The committee said the project could produce major health benefits despite its challenges. Those include the project’s many subjects and its high cost to its sponsors.

Sentence length average: 13.0

Reading ease: 60.2

Grade level: 8.0

Another example: Firstly, it is my opinion that to develop win-win procedures, attitudes, and synergy, we have a strong need to strategize proactively— and that means rewarding and incentivizing all our staff so they will respond quickly and effectively to directly address our challenges and problems in the immediate future.

Again, this writing shows bad practices — and it is also cluttered with jargon, pretensions and buzz phrases.

Sentence length average: 48.0

Reading ease: 6.5

Grade level: 12.0

Rewritten: A staff incentive/reward plan could promote problem solving.

Sentence length average: 10.0

Reading ease: 44.4

Grade level: 9.5

For purposes of comparison, look at this writing, which I received from a friend visiting New Zealand. She is an editor and a fine writer. She never expects her reader to do her work. Whether she is writing for a technical or specialized audience or to a friend, her standards are impeccable: clean, spare words whose intent you grasp immediately.

Notice from the analysis that writing for a low grade-level in no way “dumbs down” the work. Rather, that sort of simplicity adds dignity and beauty as well as clarity. Jenny’s reading ease score of 77.8 is in the stratosphere. Even excellent writers figure if they score over 50, they’ve done OK.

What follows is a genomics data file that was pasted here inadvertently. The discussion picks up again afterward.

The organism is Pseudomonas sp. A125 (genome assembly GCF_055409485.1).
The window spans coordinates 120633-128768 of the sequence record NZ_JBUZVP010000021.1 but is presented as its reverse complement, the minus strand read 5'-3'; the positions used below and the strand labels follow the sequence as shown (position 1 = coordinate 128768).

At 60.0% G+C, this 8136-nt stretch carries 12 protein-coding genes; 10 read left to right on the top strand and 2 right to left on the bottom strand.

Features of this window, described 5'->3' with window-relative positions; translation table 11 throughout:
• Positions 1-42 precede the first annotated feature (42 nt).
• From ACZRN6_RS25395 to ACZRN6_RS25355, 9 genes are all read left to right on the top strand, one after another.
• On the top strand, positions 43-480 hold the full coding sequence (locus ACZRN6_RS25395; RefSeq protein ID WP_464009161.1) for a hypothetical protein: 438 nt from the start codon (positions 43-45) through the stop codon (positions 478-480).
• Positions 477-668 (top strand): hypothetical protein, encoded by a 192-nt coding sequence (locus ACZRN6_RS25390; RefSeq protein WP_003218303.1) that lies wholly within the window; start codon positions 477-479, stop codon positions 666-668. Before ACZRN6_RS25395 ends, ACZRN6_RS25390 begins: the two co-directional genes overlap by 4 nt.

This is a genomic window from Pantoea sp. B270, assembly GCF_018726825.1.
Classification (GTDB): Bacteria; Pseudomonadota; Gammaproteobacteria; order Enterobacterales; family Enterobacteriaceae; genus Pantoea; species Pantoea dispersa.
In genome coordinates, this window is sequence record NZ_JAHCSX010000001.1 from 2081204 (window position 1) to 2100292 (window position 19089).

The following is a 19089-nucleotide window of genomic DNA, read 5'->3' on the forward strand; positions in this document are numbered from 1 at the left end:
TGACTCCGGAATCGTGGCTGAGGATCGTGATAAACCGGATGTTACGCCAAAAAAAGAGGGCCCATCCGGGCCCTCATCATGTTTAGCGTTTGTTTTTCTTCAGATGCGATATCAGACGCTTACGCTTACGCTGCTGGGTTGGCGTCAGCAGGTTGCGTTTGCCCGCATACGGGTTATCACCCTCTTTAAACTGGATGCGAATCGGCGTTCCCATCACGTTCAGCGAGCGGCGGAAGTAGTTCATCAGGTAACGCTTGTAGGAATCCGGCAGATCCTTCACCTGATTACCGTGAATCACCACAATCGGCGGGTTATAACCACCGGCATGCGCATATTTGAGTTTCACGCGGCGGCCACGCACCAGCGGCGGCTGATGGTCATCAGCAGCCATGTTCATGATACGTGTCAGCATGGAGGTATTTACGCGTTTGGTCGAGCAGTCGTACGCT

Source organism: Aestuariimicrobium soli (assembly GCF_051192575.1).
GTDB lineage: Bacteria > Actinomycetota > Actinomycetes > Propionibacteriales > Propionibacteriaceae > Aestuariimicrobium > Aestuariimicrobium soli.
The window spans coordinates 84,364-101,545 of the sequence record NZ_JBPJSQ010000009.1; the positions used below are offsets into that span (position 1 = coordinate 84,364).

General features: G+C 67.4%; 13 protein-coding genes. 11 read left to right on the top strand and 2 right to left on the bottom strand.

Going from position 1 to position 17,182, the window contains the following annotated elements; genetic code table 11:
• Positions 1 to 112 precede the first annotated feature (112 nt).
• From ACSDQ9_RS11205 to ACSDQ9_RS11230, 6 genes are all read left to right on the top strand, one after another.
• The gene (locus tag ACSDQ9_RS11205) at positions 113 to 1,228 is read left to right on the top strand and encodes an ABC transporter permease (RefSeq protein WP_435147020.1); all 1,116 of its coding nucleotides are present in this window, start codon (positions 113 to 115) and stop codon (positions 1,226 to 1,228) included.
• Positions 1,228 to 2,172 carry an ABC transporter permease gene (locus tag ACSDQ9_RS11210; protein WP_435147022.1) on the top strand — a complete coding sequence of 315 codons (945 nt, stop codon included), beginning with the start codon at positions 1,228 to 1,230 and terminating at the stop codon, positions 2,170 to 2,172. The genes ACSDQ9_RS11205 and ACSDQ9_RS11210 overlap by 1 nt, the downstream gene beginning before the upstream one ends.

Here’s the last paragraph of my friend’s email: It’s a chilly, overcast day here, quite still. Even the birds are subdued. A container ship has been anchored in the bay for hours, awaiting its turn at the dock. A woman on a single scull is slowly rowing across the full estuary.

Sentence length average: 10.8

Reading ease: 77.8

Grade level: 5.0

A final note. This column’s content is technical and difficult. It also includes samples of bad writing that drive down its overall readability scores. So I worked hard to keep the work accessible, with the following results:

Sentence length average: 14.1

Reading ease: 56.8

Grade level: 8.7

Do you think it is dumbed down?

Paula LaRocque is author of “The Book on Writing,” “On Words,” “Championship Writing” and a mystery novel, “Chalk Line.” Website: paulalarocque.com